Re: First deprecate APIs and then remove them in the next major version

On 13 December 2017 at 16:34, Christian Schoenebeck
<schoenebeck linuxsampler org> wrote:
On Mittwoch, 13. Dezember 2017 12:33:34 CET Emmanuele Bassi wrote:
On 13 December 2017 at 12:05, Sébastien Wilmet <swilmet gnome org> wrote:
Ideally, a new major version of a library should only remove deprecated
The short answer is: that's not how library development works, unless
you have a small enough library whose API is inconsequential, or it's
used only by a handful of projects. GTK is neither.

The most popular application level frameworks i.e. from Apple, Microsoft, Qt,
etc. are actually all handling it as expected by application developers; that
is they usually deprecate old APIs and retain them for many years before they
eventually (if at all) remove them one day. It is rare that they remove APIs
without deprecating them first, and in such rare cases there are "usually"
profound reasons like security aspects (or -cough- "product policies").

In short:

 - GTK supports parallel installation of different major API versions
 - symbols, types, properties, and signals deprecated in a major API
version continue to exist forever (and possibly work as well)
 - new major versions remove the deprecated API from the previous
major API version
 - application developers port their projects between major versions
at their own leisure

The API that gets removed in GTK+ 3.9x is deprecated in GTK+ 3.22 beforehand.

We are not talking about remove API inside the same major version.

Porting applications between major versions is its own effort, just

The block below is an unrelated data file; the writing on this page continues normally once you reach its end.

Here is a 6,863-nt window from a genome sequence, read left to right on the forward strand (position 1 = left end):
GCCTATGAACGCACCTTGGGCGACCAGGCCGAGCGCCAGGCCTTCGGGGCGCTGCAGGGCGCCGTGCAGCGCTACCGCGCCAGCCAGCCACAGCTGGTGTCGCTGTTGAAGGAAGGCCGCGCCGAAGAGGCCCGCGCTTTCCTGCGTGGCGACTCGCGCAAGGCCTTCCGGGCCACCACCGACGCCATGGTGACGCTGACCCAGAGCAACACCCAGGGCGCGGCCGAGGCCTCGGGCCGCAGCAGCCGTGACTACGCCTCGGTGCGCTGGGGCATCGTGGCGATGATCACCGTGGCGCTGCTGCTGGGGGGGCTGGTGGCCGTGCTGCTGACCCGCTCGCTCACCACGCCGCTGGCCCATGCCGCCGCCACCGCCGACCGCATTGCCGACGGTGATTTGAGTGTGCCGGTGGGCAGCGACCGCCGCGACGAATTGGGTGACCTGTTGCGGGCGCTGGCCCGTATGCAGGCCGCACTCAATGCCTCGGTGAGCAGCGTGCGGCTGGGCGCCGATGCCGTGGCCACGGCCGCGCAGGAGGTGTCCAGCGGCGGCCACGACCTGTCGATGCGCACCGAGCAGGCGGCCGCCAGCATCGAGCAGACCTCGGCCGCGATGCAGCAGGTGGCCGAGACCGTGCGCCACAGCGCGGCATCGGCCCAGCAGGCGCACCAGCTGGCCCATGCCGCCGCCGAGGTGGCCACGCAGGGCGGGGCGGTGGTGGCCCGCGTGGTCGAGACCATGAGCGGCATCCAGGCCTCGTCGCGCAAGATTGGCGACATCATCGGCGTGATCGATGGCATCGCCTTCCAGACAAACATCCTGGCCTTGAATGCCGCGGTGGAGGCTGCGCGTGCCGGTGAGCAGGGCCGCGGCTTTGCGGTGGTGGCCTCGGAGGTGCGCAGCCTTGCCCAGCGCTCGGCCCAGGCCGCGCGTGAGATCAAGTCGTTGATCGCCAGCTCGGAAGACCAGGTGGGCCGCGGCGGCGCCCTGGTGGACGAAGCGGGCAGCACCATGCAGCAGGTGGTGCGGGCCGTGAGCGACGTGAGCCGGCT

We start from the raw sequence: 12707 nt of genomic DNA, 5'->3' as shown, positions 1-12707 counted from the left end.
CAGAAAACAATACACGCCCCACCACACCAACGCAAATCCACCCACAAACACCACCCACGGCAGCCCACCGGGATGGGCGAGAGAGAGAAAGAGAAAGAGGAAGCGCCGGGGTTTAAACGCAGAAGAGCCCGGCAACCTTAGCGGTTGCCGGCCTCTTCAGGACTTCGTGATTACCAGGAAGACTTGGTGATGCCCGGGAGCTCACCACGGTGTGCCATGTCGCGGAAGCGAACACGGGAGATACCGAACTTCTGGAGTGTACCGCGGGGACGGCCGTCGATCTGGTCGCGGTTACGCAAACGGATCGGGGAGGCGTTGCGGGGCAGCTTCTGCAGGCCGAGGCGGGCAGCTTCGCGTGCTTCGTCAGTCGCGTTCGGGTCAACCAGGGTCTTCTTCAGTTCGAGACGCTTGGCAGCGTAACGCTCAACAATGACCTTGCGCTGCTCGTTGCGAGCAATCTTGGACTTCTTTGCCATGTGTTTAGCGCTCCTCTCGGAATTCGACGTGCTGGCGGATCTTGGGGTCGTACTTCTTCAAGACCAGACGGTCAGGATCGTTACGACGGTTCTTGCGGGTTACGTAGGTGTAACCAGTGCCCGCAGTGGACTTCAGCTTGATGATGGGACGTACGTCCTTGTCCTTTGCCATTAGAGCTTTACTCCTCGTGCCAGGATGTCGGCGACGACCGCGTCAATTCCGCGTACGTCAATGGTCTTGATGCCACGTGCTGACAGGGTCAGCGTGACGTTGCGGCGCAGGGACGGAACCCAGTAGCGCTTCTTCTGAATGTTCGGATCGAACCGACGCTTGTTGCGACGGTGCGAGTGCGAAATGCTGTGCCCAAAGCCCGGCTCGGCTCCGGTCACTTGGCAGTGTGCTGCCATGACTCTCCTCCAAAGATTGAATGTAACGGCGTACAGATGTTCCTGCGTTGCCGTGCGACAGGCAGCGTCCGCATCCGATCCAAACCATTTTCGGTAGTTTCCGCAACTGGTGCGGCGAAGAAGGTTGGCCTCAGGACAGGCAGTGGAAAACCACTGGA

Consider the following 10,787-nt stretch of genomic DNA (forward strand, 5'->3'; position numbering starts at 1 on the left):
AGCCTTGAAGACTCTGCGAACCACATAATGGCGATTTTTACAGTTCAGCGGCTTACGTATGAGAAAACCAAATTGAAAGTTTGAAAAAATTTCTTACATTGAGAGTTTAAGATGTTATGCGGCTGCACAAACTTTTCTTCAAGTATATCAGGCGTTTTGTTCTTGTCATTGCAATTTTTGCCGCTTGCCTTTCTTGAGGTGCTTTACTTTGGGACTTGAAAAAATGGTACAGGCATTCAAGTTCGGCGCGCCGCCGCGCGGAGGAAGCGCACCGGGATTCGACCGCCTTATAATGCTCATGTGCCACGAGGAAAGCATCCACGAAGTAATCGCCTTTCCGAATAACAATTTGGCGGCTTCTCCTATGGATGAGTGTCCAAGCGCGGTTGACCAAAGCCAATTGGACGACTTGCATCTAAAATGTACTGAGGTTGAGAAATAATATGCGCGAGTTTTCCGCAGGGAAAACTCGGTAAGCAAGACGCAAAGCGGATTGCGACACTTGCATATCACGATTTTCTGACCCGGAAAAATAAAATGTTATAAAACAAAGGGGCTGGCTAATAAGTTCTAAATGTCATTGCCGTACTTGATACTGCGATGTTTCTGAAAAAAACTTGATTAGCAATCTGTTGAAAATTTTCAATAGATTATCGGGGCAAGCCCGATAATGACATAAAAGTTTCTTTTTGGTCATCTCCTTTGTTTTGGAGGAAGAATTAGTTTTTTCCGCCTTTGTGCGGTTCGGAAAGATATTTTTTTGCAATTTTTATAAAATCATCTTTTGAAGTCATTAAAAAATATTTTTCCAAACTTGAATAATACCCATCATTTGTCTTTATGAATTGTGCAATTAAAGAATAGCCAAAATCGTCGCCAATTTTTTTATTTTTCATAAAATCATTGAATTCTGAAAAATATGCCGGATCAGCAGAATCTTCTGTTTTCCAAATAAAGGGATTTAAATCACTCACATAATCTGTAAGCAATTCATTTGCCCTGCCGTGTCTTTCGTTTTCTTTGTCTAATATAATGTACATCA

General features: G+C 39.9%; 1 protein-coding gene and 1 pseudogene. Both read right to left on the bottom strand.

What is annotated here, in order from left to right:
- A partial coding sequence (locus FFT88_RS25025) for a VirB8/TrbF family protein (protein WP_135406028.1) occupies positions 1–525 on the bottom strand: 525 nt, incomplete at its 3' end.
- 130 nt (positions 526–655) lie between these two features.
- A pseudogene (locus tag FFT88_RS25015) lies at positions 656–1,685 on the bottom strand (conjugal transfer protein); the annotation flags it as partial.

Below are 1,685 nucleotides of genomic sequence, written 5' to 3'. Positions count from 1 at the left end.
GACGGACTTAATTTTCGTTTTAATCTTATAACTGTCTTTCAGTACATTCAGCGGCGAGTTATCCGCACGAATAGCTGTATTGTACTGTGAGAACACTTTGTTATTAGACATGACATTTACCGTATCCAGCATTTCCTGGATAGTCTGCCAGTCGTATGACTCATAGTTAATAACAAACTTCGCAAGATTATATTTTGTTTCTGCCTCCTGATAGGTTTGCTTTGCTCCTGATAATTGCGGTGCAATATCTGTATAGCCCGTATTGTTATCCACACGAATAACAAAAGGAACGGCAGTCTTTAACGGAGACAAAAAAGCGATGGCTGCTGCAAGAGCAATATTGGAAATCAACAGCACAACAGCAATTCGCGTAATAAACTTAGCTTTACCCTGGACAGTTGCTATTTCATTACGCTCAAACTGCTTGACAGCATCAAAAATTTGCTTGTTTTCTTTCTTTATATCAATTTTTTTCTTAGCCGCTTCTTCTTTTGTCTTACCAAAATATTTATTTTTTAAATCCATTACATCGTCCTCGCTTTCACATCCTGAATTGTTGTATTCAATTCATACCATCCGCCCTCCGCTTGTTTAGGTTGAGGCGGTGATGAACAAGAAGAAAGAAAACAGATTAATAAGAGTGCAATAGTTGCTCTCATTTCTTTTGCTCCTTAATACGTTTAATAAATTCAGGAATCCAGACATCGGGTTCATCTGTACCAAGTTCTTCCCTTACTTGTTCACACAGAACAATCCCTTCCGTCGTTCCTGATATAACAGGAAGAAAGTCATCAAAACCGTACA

like porting an application from Windows Vista to Windows 10, or from
macOS 10.6 to 10.12.

If we just removed deprecated API without adding any new feature,
there would be no incentive whatsoever to port applications to a new
major version, which will result in an untested API that we cannot
change until the next major release cycle.

Personally I feel with him, although I can live with APIs being removed, even
without a deprecation phase. A much bigger problem that I see is when
replacement APIs are introduced which are missing features from their
predecessors. That happened with at least every major release of Gtk, and I
see this to happen with Gtk 4 again. I hope some of my patches will be
accepted to fix a couple of those issues before Gtk 4 will be officially

Not every new feature or replacement will be 1:1 with deprecated API.
We did not deprecate something because we were tired of how it's
named: we deprecated it because some things should not be done any
more, or because they won't work in a new environment, or because they
exposed some toolkit internals that make changing the toolkit without
breaking applications impossible.


[@] ebassi []

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